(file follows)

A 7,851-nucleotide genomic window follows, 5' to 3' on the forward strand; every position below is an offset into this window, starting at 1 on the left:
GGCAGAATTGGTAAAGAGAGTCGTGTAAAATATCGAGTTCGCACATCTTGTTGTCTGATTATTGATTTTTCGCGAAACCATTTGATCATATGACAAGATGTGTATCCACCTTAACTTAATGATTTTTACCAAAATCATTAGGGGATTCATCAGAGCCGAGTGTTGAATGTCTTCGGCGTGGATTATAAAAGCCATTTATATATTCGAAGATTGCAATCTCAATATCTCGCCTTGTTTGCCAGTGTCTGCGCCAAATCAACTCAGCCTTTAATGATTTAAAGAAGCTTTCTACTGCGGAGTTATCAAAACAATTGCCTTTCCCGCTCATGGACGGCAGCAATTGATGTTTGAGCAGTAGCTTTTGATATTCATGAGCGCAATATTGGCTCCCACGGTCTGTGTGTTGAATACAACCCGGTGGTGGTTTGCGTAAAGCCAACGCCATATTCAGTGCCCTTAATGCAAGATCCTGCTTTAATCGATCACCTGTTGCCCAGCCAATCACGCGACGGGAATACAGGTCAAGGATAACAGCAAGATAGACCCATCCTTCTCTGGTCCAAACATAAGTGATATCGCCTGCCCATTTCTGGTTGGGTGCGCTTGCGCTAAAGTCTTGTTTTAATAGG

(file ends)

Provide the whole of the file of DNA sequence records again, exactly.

A 7,851-nucleotide genomic window follows, 5' to 3' on the forward strand; every position below is an offset into this window, starting at 1 on the left:
GGCAGAATTGGTAAAGAGAGTCGTGTAAAATATCGAGTTCGCACATCTTGTTGTCTGATTATTGATTTTTCGCGAAACCATTTGATCATATGACAAGATGTGTATCCACCTTAACTTAATGATTTTTACCAAAATCATTAGGGGATTCATCAGAGCCGAGTGTTGAATGTCTTCGGCGTGGATTATAAAAGCCATTTATATATTCGAAGATTGCAATCTCAATATCTCGCCTTGTTTGCCAGTGTCTGCGCCAAATCAACTCAGCCTTTAATGATTTAAAGAAGCTTTCTACTGCGGAGTTATCAAAACAATTGCCTTTCCCGCTCATGGACGGCAGCAATTGATGTTTGAGCAGTAGCTTTTGATATTCATGAGCGCAATATTGGCTCCCACGGTCTGTGTGTTGAATACAACCCGGTGGTGGTTTGCGTAAAGCCAACGCCATATTCAGTGCCCTTAATGCAAGATCCTGCTTTAATCGATCACCTGTTGCCCAGCCAATCACGCGACGGGAATACAGGTCAAGGATAACAGCAAGATAGACCCATCCTTCTCTGGTCCAAACATAAGTGATATCGCCTGCCCATTTCTGGTTGGGTGCGCTTGCGCTAAAGTCTTGTTTTAATAGG